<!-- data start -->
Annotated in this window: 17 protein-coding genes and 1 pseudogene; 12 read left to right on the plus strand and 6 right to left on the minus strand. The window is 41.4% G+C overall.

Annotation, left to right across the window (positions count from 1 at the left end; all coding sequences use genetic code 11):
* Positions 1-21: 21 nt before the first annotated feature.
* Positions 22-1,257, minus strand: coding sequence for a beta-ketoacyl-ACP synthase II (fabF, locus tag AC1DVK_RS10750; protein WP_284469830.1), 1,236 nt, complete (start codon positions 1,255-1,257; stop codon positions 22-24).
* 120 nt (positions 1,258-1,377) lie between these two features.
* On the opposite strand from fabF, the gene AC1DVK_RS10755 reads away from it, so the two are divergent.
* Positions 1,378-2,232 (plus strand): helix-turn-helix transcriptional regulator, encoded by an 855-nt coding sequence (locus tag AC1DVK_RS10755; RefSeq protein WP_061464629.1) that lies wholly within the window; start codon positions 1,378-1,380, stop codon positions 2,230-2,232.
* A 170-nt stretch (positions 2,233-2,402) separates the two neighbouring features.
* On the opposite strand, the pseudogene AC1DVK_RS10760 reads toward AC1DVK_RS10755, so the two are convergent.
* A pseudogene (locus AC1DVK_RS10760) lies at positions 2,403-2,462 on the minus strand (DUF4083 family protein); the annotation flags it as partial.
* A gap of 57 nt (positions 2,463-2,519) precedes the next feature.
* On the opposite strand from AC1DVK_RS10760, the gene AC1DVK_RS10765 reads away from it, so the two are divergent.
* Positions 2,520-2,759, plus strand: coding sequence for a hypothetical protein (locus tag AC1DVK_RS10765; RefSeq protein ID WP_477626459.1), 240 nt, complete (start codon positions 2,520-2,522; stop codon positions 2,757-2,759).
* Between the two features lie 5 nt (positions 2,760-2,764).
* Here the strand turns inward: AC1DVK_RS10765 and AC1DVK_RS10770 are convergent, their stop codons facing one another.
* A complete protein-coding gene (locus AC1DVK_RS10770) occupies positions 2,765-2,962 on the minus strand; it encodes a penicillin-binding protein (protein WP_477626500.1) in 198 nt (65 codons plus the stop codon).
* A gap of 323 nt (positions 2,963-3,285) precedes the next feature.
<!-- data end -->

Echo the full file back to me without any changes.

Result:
Annotated in this window: 17 protein-coding genes and 1 pseudogene; 12 read left to right on the plus strand and 6 right to left on the minus strand. The window is 41.4% G+C overall.

Annotation, left to right across the window (positions count from 1 at the left end; all coding sequences use genetic code 11):
* Positions 1-21: 21 nt before the first annotated feature.
* Positions 22-1,257, minus strand: coding sequence for a beta-ketoacyl-ACP synthase II (fabF, locus tag AC1DVK_RS10750; protein WP_284469830.1), 1,236 nt, complete (start codon positions 1,255-1,257; stop codon positions 22-24).
* 120 nt (positions 1,258-1,377) lie between these two features.
* On the opposite strand from fabF, the gene AC1DVK_RS10755 reads away from it, so the two are divergent.
* Positions 1,378-2,232 (plus strand): helix-turn-helix transcriptional regulator, encoded by an 855-nt coding sequence (locus tag AC1DVK_RS10755; RefSeq protein WP_061464629.1) that lies wholly within the window; start codon positions 1,378-1,380, stop codon positions 2,230-2,232.
* A 170-nt stretch (positions 2,233-2,402) separates the two neighbouring features.
* On the opposite strand, the pseudogene AC1DVK_RS10760 reads toward AC1DVK_RS10755, so the two are convergent.
* A pseudogene (locus AC1DVK_RS10760) lies at positions 2,403-2,462 on the minus strand (DUF4083 family protein); the annotation flags it as partial.
* A gap of 57 nt (positions 2,463-2,519) precedes the next feature.
* On the opposite strand from AC1DVK_RS10760, the gene AC1DVK_RS10765 reads away from it, so the two are divergent.
* Positions 2,520-2,759, plus strand: coding sequence for a hypothetical protein (locus tag AC1DVK_RS10765; RefSeq protein ID WP_477626459.1), 240 nt, complete (start codon positions 2,520-2,522; stop codon positions 2,757-2,759).
* Between the two features lie 5 nt (positions 2,760-2,764).
* Here the strand turns inward: AC1DVK_RS10765 and AC1DVK_RS10770 are convergent, their stop codons facing one another.
* A complete protein-coding gene (locus AC1DVK_RS10770) occupies positions 2,765-2,962 on the minus strand; it encodes a penicillin-binding protein (protein WP_477626500.1) in 198 nt (65 codons plus the stop codon).
* A gap of 323 nt (positions 2,963-3,285) precedes the next feature.